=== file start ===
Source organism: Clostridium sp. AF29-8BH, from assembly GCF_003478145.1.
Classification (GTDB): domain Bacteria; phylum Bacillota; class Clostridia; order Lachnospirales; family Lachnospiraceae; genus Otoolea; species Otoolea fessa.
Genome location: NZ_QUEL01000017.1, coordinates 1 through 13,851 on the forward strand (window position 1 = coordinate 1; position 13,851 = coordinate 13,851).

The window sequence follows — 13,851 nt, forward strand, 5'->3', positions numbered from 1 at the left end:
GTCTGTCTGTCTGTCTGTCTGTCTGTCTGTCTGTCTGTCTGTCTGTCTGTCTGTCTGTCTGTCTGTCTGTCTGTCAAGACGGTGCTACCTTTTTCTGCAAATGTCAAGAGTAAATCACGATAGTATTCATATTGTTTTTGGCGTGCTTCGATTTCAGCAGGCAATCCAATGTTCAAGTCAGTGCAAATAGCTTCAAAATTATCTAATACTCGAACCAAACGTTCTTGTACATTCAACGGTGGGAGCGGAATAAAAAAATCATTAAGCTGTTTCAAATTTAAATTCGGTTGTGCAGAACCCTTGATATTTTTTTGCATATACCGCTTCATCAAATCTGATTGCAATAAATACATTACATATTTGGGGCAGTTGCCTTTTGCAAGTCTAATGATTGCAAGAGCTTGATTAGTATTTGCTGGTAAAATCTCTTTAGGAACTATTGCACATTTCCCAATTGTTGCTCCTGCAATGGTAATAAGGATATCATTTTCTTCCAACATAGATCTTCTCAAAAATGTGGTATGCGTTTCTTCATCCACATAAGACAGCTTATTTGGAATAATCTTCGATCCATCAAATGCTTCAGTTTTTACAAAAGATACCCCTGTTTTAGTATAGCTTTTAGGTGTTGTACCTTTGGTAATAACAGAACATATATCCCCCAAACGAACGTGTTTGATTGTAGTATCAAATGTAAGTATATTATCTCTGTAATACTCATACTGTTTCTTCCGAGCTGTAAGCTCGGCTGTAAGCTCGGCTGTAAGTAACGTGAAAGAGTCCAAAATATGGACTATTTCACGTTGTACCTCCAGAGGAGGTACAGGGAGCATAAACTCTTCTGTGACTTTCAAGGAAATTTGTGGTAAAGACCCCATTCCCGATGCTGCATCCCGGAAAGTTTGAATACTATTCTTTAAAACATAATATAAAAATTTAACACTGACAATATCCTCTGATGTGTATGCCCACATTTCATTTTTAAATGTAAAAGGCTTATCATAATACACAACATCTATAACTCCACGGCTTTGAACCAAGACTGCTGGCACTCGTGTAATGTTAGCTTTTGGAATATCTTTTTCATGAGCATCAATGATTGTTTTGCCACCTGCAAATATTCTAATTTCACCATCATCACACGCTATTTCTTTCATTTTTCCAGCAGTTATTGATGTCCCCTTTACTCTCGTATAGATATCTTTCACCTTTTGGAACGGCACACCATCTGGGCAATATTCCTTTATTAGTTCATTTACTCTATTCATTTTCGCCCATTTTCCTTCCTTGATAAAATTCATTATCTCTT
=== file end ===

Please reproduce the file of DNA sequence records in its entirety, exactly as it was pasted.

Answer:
Source organism: Clostridium sp. AF29-8BH, from assembly GCF_003478145.1.
Classification (GTDB): domain Bacteria; phylum Bacillota; class Clostridia; order Lachnospirales; family Lachnospiraceae; genus Otoolea; species Otoolea fessa.
Genome location: NZ_QUEL01000017.1, coordinates 1 through 13,851 on the forward strand (window position 1 = coordinate 1; position 13,851 = coordinate 13,851).

The window sequence follows — 13,851 nt, forward strand, 5'->3', positions numbered from 1 at the left end:
GTCTGTCTGTCTGTCTGTCTGTCTGTCTGTCTGTCTGTCTGTCTGTCTGTCTGTCTGTCTGTCTGTCTGTCTGTCAAGACGGTGCTACCTTTTTCTGCAAATGTCAAGAGTAAATCACGATAGTATTCATATTGTTTTTGGCGTGCTTCGATTTCAGCAGGCAATCCAATGTTCAAGTCAGTGCAAATAGCTTCAAAATTATCTAATACTCGAACCAAACGTTCTTGTACATTCAACGGTGGGAGCGGAATAAAAAAATCATTAAGCTGTTTCAAATTTAAATTCGGTTGTGCAGAACCCTTGATATTTTTTTGCATATACCGCTTCATCAAATCTGATTGCAATAAATACATTACATATTTGGGGCAGTTGCCTTTTGCAAGTCTAATGATTGCAAGAGCTTGATTAGTATTTGCTGGTAAAATCTCTTTAGGAACTATTGCACATTTCCCAATTGTTGCTCCTGCAATGGTAATAAGGATATCATTTTCTTCCAACATAGATCTTCTCAAAAATGTGGTATGCGTTTCTTCATCCACATAAGACAGCTTATTTGGAATAATCTTCGATCCATCAAATGCTTCAGTTTTTACAAAAGATACCCCTGTTTTAGTATAGCTTTTAGGTGTTGTACCTTTGGTAATAACAGAACATATATCCCCCAAACGAACGTGTTTGATTGTAGTATCAAATGTAAGTATATTATCTCTGTAATACTCATACTGTTTCTTCCGAGCTGTAAGCTCGGCTGTAAGCTCGGCTGTAAGTAACGTGAAAGAGTCCAAAATATGGACTATTTCACGTTGTACCTCCAGAGGAGGTACAGGGAGCATAAACTCTTCTGTGACTTTCAAGGAAATTTGTGGTAAAGACCCCATTCCCGATGCTGCATCCCGGAAAGTTTGAATACTATTCTTTAAAACATAATATAAAAATTTAACACTGACAATATCCTCTGATGTGTATGCCCACATTTCATTTTTAAATGTAAAAGGCTTATCATAATACACAACATCTATAACTCCACGGCTTTGAACCAAGACTGCTGGCACTCGTGTAATGTTAGCTTTTGGAATATCTTTTTCATGAGCATCAATGATTGTTTTGCCACCTGCAAATATTCTAATTTCACCATCATCACACGCTATTTCTTTCATTTTTCCAGCAGTTATTGATGTCCCCTTTACTCTCGTATAGATATCTTTCACCTTTTGGAACGGCACACCATCTGGGCAATATTCCTTTATTAGTTCATTTACTCTATTCATTTTCGCCCATTTTCCTTCCTTGATAAAATTCATTATCTCTT